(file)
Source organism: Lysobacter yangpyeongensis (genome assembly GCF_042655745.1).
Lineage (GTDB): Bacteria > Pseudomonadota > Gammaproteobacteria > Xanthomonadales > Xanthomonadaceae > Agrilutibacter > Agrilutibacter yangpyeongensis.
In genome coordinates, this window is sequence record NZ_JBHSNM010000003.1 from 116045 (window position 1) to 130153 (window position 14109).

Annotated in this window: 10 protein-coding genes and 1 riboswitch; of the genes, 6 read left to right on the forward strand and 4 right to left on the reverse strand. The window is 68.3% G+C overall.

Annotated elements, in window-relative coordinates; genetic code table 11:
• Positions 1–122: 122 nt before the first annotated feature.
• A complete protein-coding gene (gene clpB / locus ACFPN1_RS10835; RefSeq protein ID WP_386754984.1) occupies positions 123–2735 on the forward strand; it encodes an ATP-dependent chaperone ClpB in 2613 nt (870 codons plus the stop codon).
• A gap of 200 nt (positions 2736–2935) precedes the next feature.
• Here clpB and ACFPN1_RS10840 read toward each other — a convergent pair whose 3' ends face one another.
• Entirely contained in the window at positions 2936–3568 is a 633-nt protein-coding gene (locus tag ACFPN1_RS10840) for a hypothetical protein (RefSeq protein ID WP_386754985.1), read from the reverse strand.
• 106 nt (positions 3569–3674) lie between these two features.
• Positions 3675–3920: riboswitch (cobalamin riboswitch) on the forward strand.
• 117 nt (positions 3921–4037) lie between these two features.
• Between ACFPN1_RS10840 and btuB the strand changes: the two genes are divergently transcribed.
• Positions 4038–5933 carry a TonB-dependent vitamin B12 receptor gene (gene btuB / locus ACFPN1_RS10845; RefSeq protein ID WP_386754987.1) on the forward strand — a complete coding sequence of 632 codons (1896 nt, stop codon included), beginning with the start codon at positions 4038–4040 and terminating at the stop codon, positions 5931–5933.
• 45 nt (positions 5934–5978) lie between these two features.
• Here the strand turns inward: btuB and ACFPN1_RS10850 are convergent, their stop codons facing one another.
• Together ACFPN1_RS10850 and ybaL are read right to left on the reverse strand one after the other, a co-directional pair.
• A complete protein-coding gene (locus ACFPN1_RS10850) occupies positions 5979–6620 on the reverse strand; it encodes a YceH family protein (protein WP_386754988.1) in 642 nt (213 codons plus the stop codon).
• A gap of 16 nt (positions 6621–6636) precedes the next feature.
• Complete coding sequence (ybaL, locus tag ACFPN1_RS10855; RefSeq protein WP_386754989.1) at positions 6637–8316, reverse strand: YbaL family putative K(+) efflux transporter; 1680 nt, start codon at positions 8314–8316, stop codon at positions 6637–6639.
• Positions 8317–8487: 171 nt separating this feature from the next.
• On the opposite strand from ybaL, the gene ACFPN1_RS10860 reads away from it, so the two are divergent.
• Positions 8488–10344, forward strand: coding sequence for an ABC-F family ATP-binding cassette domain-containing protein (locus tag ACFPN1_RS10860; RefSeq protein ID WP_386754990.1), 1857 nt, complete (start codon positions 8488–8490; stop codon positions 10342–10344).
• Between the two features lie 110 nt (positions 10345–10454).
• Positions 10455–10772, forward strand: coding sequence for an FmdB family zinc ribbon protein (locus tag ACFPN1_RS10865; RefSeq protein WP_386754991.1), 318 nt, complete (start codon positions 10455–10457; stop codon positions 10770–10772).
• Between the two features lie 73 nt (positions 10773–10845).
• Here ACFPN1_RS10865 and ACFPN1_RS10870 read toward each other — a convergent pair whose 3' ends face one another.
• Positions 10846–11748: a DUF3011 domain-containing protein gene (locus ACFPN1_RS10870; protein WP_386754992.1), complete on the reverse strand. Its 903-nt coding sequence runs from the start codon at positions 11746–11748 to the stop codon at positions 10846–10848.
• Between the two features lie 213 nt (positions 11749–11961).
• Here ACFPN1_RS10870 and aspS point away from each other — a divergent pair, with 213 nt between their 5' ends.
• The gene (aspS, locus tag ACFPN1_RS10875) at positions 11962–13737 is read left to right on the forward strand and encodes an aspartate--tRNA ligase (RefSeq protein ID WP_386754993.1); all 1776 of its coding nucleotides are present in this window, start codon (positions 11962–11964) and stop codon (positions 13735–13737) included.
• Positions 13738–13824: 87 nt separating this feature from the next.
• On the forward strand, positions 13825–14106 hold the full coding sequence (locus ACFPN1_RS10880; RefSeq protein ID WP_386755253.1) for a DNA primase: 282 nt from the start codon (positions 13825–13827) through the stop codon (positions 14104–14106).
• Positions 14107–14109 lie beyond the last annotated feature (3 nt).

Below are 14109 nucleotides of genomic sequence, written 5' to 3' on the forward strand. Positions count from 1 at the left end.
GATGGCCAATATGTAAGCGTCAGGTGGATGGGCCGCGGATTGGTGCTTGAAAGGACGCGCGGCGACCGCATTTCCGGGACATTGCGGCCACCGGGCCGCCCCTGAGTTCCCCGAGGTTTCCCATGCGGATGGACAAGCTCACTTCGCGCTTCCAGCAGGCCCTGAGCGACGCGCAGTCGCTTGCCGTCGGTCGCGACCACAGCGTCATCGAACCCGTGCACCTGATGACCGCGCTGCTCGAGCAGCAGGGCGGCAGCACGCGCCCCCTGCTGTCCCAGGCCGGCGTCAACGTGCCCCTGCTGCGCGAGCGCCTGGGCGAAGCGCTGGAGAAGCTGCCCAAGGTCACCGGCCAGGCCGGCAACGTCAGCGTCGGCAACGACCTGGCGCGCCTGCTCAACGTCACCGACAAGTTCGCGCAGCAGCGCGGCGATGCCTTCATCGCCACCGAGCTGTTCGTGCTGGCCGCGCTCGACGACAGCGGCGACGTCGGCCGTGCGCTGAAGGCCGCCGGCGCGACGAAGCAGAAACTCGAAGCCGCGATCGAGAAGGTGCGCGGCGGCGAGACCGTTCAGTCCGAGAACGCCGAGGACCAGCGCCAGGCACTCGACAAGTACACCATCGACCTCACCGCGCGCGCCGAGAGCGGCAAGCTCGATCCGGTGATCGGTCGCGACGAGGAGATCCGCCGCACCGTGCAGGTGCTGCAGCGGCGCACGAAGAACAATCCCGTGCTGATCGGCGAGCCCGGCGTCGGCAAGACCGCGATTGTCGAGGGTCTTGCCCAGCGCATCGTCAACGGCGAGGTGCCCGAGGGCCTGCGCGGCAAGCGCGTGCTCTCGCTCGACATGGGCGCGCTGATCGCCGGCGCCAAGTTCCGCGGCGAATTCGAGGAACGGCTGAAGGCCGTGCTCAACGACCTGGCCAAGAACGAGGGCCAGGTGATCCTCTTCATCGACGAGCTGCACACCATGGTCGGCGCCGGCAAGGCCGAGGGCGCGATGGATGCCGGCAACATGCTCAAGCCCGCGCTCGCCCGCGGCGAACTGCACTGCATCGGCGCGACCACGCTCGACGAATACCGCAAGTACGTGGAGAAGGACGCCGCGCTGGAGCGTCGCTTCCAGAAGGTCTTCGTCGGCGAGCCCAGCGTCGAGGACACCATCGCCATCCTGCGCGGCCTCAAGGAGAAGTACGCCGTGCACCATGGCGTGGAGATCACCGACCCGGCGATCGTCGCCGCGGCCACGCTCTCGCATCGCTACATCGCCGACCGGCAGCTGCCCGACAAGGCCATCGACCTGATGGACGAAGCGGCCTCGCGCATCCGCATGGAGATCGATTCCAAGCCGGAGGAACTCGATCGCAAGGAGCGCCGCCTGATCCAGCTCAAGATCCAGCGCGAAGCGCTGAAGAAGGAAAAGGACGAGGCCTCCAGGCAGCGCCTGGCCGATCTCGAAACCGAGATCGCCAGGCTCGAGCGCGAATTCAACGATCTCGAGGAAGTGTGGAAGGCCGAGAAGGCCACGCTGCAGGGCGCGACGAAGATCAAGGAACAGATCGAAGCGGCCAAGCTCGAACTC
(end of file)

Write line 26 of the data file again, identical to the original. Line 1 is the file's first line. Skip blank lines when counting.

• Positions 10455–10772, forward strand: coding sequence for an FmdB family zinc ribbon protein (locus tag ACFPN1_RS10865; RefSeq protein WP_386754991.1), 318 nt, complete (start codon positions 10455–10457; stop codon positions 10770–10772).